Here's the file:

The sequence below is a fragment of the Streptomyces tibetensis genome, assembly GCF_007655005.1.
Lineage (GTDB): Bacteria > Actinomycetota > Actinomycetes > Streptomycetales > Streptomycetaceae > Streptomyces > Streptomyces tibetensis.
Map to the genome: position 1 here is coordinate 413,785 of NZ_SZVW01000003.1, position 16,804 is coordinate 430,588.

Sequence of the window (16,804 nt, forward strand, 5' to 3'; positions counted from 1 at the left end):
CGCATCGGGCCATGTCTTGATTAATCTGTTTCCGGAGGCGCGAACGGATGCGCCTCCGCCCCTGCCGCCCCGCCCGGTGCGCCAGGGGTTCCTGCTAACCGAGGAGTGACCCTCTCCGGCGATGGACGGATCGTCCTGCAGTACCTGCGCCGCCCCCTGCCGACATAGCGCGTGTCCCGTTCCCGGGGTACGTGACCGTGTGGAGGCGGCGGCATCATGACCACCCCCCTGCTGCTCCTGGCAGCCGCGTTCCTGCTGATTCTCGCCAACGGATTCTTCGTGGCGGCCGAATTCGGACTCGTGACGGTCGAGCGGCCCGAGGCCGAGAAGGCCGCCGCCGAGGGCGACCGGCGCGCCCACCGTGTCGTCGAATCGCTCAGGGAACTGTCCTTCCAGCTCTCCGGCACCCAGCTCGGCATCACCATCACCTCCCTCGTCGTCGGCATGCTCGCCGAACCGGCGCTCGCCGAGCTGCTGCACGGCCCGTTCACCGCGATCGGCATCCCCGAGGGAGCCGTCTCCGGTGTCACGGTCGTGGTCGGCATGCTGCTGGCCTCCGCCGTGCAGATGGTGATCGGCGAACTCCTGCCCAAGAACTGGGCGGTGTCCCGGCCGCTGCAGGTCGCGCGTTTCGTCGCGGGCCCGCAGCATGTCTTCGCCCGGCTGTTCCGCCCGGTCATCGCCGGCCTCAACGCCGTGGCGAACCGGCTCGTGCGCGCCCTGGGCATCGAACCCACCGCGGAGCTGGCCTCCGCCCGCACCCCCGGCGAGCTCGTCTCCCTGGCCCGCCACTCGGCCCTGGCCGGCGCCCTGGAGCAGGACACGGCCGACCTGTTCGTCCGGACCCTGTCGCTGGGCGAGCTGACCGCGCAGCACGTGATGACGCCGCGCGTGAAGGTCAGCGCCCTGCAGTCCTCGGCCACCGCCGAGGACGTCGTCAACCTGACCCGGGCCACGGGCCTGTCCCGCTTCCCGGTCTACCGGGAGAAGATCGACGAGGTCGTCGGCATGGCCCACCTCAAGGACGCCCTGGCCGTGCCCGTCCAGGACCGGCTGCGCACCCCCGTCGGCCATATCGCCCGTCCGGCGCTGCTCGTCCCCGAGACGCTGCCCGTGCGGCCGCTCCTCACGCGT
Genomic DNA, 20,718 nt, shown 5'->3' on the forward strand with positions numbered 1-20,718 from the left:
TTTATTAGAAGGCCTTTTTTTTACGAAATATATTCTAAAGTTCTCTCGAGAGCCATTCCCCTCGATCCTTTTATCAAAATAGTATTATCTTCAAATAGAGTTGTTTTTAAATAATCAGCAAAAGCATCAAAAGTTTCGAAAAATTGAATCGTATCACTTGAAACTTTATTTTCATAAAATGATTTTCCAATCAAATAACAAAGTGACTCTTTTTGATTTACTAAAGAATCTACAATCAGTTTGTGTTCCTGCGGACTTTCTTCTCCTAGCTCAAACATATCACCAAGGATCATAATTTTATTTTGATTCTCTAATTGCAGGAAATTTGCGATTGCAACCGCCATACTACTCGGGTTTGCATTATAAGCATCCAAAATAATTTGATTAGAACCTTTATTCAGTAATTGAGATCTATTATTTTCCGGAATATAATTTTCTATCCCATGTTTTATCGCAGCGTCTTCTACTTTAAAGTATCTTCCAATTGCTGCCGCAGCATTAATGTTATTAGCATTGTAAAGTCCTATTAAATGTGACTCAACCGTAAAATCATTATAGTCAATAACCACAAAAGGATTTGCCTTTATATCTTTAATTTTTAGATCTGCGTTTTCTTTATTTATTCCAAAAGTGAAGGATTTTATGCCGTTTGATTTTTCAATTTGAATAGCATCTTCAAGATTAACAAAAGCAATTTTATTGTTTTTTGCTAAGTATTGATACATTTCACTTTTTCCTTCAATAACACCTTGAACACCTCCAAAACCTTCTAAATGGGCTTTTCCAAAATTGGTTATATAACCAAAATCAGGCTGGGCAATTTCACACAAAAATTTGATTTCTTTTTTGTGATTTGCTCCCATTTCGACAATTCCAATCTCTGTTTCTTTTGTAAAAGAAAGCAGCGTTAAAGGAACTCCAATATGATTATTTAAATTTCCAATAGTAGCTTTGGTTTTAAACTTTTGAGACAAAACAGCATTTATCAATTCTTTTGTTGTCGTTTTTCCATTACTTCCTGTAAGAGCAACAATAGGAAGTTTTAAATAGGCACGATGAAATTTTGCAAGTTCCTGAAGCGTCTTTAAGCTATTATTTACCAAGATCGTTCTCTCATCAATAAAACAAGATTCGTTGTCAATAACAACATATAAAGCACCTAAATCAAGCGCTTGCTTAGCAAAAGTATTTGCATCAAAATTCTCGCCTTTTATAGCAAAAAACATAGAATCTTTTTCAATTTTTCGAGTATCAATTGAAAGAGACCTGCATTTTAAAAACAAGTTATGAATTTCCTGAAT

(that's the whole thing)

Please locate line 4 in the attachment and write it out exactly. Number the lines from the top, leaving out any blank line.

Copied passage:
Sequence of the window (16,804 nt, forward strand, 5' to 3'; positions counted from 1 at the left end):